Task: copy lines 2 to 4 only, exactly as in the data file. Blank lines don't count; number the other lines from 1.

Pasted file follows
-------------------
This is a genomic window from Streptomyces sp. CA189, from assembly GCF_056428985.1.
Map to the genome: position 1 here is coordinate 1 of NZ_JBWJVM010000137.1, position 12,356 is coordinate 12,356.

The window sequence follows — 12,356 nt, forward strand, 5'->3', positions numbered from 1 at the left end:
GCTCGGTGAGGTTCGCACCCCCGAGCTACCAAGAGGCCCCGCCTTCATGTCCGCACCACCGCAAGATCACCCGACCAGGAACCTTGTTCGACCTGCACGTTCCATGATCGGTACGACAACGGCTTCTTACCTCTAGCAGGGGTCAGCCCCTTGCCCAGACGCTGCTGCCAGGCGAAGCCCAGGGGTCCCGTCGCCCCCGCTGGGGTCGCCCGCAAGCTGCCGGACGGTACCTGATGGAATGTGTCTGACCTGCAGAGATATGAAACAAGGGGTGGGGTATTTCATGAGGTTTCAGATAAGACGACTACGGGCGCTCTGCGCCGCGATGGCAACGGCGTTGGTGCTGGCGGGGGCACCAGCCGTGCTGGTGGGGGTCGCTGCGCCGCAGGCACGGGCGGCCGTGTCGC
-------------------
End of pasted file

Map to the genome: position 1 here is coordinate 1 of NZ_JBWJVM010000137.1, position 12,356 is coordinate 12,356.

The window sequence follows — 12,356 nt, forward strand, 5'->3', positions numbered from 1 at the left end:
GCTCGGTGAGGTTCGCACCCCCGAGCTACCAAGAGGCCCCGCCTTCATGTCCGCACCACCGCAAGATCACCCGACCAGGAACCTTGTTCGACCTGCACGTTCCATGATCGGTACGACAACGGCTTCTTACCTCTAGCAGGGGTCAGCCCCTTGCCCAGACGCTGCTGCCAGGCGAAGCCCAGGGGTCCCGTCGCCCCCGCTGGGGTCGCCCGCAAGCTGCCGGACGGTACCTGATGGAATGTGTCTGACCTGCAGAGATATGAAACAAGGGGTGGGGTATTTCATGAGGTTTCAGATAAGACGACTACGGGCGCTCTGCGCCGCGATGGCAACGGCGTTGGTGCTGGCGGGGGCACCAGCCGTGCTGGTGGGGGTCGCTGCGCCGCAGGCACGGGCGGCCGTGTCGC